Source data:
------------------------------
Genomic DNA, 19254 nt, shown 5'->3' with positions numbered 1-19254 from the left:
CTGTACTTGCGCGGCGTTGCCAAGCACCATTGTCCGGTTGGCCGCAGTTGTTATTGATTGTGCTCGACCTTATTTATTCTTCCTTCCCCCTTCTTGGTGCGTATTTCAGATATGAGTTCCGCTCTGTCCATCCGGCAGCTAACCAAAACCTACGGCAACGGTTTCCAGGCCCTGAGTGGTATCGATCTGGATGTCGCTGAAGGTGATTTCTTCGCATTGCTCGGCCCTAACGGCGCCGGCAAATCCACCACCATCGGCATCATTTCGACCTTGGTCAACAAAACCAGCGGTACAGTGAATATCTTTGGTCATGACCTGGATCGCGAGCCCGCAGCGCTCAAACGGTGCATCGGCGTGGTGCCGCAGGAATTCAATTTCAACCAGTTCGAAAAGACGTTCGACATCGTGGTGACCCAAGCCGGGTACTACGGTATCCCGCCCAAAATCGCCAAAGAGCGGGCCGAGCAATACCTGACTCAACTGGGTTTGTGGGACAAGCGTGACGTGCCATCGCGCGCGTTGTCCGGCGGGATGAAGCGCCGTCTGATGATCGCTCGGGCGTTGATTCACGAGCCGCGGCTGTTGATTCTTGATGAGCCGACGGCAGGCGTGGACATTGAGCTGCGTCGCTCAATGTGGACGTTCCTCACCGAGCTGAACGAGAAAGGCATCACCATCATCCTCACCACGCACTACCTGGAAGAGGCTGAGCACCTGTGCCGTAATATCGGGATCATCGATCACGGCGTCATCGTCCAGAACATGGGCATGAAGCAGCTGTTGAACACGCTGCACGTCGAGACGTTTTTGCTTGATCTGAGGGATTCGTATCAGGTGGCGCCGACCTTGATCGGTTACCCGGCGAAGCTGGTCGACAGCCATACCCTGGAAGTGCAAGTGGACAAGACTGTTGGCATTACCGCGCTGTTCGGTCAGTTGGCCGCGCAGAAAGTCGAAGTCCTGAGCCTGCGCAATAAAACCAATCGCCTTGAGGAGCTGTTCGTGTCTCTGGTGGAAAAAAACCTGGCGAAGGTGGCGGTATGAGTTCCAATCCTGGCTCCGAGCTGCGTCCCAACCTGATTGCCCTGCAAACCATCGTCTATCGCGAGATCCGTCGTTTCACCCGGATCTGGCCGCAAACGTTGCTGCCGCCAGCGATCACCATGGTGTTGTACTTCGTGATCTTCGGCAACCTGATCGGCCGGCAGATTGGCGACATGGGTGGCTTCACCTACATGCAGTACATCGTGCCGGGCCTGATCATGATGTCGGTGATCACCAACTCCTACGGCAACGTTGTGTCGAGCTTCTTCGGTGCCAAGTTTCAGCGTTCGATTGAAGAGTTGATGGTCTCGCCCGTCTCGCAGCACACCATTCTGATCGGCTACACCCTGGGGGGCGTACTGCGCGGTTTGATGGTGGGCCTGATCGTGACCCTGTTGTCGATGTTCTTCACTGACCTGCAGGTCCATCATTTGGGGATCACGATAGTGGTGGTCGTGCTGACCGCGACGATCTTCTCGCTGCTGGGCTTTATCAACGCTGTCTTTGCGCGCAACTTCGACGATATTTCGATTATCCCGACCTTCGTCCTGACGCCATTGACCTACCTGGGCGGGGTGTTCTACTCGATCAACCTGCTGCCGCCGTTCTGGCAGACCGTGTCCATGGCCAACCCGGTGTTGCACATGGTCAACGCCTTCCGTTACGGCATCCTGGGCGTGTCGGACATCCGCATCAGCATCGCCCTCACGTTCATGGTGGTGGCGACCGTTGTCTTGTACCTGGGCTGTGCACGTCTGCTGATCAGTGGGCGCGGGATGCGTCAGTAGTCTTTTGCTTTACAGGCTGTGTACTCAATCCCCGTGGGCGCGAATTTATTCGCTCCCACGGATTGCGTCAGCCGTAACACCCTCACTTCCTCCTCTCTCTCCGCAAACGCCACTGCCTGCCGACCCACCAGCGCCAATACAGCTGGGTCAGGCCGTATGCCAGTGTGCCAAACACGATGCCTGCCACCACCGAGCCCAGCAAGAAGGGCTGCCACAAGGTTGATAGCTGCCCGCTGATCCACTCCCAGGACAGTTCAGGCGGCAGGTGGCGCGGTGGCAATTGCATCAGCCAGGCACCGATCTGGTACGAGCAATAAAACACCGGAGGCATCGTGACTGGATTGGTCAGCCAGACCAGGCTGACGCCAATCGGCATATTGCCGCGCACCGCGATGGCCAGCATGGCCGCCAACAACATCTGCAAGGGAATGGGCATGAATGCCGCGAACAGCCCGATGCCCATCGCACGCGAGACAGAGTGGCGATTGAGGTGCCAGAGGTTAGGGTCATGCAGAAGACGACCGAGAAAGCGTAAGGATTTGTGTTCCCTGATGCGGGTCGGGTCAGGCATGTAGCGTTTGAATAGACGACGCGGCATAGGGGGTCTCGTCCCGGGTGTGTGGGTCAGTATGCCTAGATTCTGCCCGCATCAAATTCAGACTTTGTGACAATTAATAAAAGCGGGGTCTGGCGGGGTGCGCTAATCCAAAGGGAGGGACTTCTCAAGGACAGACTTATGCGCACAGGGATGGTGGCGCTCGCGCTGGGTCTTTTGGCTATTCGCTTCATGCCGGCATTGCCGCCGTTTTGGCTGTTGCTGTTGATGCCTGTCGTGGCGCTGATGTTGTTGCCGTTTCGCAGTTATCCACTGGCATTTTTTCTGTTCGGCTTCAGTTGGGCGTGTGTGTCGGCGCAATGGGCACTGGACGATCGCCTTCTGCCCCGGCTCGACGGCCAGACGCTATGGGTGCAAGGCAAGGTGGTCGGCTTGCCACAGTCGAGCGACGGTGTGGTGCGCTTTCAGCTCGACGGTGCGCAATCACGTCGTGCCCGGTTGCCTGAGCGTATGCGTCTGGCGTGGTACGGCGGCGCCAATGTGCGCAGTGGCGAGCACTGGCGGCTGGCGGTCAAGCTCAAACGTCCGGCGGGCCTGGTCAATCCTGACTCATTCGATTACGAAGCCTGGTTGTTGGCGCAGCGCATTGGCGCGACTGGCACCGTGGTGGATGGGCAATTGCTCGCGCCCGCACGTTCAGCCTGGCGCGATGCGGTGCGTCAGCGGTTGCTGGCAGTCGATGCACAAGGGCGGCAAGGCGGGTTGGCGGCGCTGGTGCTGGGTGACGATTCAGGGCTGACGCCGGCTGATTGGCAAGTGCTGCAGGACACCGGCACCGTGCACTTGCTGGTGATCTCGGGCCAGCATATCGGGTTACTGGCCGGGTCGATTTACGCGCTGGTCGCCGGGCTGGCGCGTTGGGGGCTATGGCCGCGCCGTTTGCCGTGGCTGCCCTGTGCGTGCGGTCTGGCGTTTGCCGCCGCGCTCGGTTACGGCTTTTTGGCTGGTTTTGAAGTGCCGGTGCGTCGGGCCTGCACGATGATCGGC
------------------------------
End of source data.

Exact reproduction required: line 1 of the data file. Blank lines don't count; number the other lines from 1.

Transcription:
Genomic DNA, 19254 nt, shown 5'->3' with positions numbered 1-19254 from the left: